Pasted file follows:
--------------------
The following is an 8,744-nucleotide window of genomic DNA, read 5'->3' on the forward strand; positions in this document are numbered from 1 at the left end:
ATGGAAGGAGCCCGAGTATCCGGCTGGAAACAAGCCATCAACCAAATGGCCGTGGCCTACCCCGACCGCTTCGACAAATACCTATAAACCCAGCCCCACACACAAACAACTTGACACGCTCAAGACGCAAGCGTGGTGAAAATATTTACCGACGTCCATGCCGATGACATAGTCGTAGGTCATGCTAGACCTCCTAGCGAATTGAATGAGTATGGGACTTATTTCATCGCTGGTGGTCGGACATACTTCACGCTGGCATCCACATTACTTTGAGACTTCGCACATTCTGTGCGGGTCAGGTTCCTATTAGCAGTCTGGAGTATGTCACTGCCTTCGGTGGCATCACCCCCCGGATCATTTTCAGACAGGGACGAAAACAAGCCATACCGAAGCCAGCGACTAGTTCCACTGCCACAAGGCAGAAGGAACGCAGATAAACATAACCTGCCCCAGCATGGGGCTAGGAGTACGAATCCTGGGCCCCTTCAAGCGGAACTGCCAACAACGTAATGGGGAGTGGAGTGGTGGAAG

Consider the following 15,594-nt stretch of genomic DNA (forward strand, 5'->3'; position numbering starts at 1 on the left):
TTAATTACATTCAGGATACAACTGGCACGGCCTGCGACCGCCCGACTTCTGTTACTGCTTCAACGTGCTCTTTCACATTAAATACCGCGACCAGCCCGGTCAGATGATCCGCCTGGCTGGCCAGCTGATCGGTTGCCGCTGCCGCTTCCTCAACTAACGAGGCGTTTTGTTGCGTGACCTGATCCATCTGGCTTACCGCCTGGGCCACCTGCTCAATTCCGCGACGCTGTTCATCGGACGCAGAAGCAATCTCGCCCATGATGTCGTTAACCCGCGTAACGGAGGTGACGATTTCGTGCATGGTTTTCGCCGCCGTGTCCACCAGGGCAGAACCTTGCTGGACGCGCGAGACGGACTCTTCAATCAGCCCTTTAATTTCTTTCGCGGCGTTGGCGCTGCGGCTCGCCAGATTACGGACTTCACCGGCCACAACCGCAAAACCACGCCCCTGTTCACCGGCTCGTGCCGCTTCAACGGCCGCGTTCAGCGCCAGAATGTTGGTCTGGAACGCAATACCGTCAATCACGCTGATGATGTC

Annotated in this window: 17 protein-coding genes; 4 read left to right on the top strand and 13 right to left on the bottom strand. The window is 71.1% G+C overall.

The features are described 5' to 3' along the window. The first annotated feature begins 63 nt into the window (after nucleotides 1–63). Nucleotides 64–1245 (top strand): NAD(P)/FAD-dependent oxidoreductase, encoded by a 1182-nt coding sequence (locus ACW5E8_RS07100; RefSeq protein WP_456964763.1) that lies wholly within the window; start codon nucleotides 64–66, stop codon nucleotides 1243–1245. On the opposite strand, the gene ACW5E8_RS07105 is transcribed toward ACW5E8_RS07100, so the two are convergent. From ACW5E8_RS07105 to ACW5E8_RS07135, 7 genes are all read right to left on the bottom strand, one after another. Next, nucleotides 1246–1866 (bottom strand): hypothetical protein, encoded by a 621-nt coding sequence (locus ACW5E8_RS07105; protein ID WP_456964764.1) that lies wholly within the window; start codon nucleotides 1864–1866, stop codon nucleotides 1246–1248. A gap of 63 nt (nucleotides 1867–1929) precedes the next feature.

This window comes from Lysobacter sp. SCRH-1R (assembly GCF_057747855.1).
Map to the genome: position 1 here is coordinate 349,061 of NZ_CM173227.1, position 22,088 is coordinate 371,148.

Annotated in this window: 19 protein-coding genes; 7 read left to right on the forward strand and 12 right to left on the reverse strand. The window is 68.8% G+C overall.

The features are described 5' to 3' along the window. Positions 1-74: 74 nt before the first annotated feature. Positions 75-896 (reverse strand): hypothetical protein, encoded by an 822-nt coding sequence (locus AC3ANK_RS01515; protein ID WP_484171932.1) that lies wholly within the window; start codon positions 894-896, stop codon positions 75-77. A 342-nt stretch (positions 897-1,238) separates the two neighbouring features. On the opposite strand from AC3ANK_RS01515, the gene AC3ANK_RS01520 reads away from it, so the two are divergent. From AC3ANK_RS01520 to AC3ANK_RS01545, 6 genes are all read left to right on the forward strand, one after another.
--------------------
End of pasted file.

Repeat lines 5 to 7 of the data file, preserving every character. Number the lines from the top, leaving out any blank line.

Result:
Annotated in this window: 17 protein-coding genes; 4 read left to right on the top strand and 13 right to left on the bottom strand. The window is 71.1% G+C overall.

The features are described 5' to 3' along the window. The first annotated feature begins 63 nt into the window (after nucleotides 1–63). Nucleotides 64–1245 (top strand): NAD(P)/FAD-dependent oxidoreductase, encoded by a 1182-nt coding sequence (locus ACW5E8_RS07100; RefSeq protein WP_456964763.1) that lies wholly within the window; start codon nucleotides 64–66, stop codon nucleotides 1243–1245. On the opposite strand, the gene ACW5E8_RS07105 is transcribed toward ACW5E8_RS07100, so the two are convergent. From ACW5E8_RS07105 to ACW5E8_RS07135, 7 genes are all read right to left on the bottom strand, one after another. Next, nucleotides 1246–1866 (bottom strand): hypothetical protein, encoded by a 621-nt coding sequence (locus ACW5E8_RS07105; protein ID WP_456964764.1) that lies wholly within the window; start codon nucleotides 1864–1866, stop codon nucleotides 1246–1248. A gap of 63 nt (nucleotides 1867–1929) precedes the next feature.

This window comes from Lysobacter sp. SCRH-1R (assembly GCF_057747855.1).